3. 1n 1965, CEOs in major companies made 24 times more than the average worker. In 1980, CEOs made 40 times more than the average worker. In 2007, CEOs earned how many times more than the average worker?
4. In how many of the over 3000 cities and counties in the US can a full-time worker who earns minimum wage afford to pay rent and utilities on a one-bedroom apartment?
5. In 1968, the minimum wage was $1.65 per hour. How much would the minimum wage be today if it had kept pace with inflation since 1968?
6. True or false? People in the United States spend nearly twice as much on pet food as the US government spends on aid to help foreign countries.
7. How many people in the world live on $2 a day or less?
8. How many people in the world do not have electricity?
9. People in the US consume 42 kilograms of meat per person per year. How much meat and grain do people in India and China eat?
10. How many cars does China have for every 1000 drivers? India? The U.S.?
11. How much grain is needed to fill a SUV tank with ethanol?
12. According to the Wall Street Journal, the richest 1% of Americans earns what percent of the nation’s adjusted gross income? 5%? 10%? 15%? 20%?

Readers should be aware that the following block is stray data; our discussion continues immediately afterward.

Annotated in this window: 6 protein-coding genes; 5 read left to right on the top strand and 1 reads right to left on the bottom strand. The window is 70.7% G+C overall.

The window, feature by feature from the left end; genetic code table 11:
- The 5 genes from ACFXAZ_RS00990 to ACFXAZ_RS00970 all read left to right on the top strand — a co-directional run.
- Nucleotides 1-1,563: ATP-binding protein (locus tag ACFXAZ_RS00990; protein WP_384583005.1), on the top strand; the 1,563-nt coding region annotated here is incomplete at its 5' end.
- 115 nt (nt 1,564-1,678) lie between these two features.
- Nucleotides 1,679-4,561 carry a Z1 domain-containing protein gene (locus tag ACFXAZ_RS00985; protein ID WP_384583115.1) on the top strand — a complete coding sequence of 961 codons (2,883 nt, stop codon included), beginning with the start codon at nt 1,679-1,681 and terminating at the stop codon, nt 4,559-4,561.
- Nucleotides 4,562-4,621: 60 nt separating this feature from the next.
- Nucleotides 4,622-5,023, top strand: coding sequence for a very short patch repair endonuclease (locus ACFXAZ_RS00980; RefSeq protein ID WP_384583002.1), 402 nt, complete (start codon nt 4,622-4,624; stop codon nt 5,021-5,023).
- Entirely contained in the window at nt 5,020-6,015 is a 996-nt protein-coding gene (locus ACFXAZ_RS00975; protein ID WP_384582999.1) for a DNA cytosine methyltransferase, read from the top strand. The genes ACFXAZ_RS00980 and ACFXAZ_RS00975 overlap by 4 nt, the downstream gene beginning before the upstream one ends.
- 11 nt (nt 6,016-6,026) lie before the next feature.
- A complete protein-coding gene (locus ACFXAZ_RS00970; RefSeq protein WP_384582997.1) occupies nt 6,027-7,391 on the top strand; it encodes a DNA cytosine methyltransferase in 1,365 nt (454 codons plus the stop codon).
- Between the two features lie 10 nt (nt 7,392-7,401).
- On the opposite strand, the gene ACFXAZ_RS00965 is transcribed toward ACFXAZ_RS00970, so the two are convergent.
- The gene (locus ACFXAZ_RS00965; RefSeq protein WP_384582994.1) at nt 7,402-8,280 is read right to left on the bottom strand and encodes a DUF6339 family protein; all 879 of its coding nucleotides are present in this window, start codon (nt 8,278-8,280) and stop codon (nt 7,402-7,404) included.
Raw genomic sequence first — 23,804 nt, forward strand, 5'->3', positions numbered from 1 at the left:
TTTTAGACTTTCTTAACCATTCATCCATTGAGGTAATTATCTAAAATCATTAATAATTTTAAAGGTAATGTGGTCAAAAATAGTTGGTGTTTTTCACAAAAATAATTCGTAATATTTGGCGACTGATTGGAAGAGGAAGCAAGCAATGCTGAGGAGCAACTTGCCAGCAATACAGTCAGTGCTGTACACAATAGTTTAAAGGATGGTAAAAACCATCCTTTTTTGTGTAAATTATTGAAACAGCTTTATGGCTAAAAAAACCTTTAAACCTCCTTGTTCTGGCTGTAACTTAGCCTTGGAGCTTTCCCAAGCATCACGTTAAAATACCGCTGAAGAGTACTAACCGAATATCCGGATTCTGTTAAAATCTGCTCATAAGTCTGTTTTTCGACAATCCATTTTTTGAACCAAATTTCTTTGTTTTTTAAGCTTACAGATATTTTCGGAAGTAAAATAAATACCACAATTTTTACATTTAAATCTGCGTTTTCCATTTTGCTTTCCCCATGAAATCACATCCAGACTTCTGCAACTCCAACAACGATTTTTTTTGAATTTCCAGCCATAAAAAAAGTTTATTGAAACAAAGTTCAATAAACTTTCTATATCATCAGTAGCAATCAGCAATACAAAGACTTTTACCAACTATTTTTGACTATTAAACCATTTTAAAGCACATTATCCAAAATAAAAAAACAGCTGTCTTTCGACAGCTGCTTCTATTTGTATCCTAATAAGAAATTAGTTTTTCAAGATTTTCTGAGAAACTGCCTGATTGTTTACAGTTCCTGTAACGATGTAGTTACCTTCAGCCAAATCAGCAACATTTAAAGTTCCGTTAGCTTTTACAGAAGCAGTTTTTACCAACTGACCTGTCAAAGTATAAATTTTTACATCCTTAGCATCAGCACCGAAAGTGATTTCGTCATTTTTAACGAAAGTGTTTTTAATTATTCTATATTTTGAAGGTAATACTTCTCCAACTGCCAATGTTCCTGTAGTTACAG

13. How many people does our government say are homeless in the US on any given day?
14. What percentage of people in homeless shelters are children?
15. How many veterans are homeless on any given night?
16. The military budget of the United States in 2008 is the largest in the world at $623 billion per year. How much larger is the US military budget than that of China, the second largest in the world?
17. The US military budget is larger than how many of the countries of the rest of the world combined?
18. Over the 28 year history of the Berlin Wall, 287 people perished trying to cross it. How many people have died in the last 4 years trying to cross the border between Arizona and Mexico?
19. India is ranked second in the world in gun ownership with 4 guns per 100 people. China is third with 3 firearms per 100 people. Which country is first and how many guns do they own?
20. What country leads the world in the incarceration of its citizens?
Answers to Social Justice Quiz 2008